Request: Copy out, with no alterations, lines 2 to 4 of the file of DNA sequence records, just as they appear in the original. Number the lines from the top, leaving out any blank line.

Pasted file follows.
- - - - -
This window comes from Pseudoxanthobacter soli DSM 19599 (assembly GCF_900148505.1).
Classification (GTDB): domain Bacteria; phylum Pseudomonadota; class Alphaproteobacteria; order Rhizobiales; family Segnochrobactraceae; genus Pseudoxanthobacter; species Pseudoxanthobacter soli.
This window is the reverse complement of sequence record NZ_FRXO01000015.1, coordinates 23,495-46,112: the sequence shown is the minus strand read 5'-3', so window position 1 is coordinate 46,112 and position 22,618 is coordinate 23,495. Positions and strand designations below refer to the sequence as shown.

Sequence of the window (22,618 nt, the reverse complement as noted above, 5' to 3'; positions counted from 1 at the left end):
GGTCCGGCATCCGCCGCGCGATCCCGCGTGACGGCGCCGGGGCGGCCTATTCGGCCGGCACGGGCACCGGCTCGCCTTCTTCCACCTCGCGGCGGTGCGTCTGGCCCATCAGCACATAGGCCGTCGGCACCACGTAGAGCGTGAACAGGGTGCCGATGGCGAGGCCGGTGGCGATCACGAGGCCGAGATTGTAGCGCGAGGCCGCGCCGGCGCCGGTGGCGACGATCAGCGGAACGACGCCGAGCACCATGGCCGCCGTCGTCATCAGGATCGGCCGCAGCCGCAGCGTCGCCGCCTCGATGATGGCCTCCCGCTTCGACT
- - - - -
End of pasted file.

Classification (GTDB): domain Bacteria; phylum Pseudomonadota; class Alphaproteobacteria; order Rhizobiales; family Segnochrobactraceae; genus Pseudoxanthobacter; species Pseudoxanthobacter soli.
This window is the reverse complement of sequence record NZ_FRXO01000015.1, coordinates 23,495-46,112: the sequence shown is the minus strand read 5'-3', so window position 1 is coordinate 46,112 and position 22,618 is coordinate 23,495. Positions and strand designations below refer to the sequence as shown.

Sequence of the window (22,618 nt, the reverse complement as noted above, 5' to 3'; positions counted from 1 at the left end):